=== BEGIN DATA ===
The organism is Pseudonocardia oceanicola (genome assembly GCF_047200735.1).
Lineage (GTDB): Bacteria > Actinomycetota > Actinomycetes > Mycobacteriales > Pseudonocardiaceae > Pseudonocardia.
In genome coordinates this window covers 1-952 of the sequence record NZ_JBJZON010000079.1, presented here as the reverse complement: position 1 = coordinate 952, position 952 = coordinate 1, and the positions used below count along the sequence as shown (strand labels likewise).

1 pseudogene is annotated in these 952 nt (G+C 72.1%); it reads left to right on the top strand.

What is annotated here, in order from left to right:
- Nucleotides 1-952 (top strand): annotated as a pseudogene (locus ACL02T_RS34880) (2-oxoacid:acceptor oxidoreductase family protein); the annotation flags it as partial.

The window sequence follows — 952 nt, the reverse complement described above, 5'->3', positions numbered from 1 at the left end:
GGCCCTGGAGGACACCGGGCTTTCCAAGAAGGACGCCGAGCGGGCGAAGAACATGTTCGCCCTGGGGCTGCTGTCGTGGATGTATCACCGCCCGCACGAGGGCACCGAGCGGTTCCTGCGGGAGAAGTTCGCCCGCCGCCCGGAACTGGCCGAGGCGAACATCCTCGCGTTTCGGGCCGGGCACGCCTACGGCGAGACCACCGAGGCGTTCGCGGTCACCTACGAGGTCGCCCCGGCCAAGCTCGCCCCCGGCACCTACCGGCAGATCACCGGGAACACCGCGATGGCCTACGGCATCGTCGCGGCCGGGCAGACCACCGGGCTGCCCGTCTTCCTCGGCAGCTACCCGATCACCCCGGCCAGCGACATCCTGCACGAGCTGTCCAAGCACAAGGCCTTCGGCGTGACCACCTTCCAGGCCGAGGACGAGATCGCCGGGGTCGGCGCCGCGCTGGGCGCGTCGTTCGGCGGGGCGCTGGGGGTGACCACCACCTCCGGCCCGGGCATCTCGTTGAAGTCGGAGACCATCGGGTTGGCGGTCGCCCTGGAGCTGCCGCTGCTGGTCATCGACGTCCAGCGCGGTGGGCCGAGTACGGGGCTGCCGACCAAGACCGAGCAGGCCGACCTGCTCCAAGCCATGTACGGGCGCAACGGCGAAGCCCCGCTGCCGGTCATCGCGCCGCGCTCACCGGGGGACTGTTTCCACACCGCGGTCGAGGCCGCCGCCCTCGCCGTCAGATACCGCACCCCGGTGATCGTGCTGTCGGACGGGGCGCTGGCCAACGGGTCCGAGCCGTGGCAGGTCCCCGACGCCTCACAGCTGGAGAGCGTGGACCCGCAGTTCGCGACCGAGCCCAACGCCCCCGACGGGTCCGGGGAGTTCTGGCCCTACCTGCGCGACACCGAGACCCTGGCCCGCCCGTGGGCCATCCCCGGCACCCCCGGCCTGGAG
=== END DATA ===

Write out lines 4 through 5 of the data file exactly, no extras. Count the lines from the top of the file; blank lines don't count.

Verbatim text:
1 pseudogene is annotated in these 952 nt (G+C 72.1%); it reads left to right on the top strand.

What is annotated here, in order from left to right: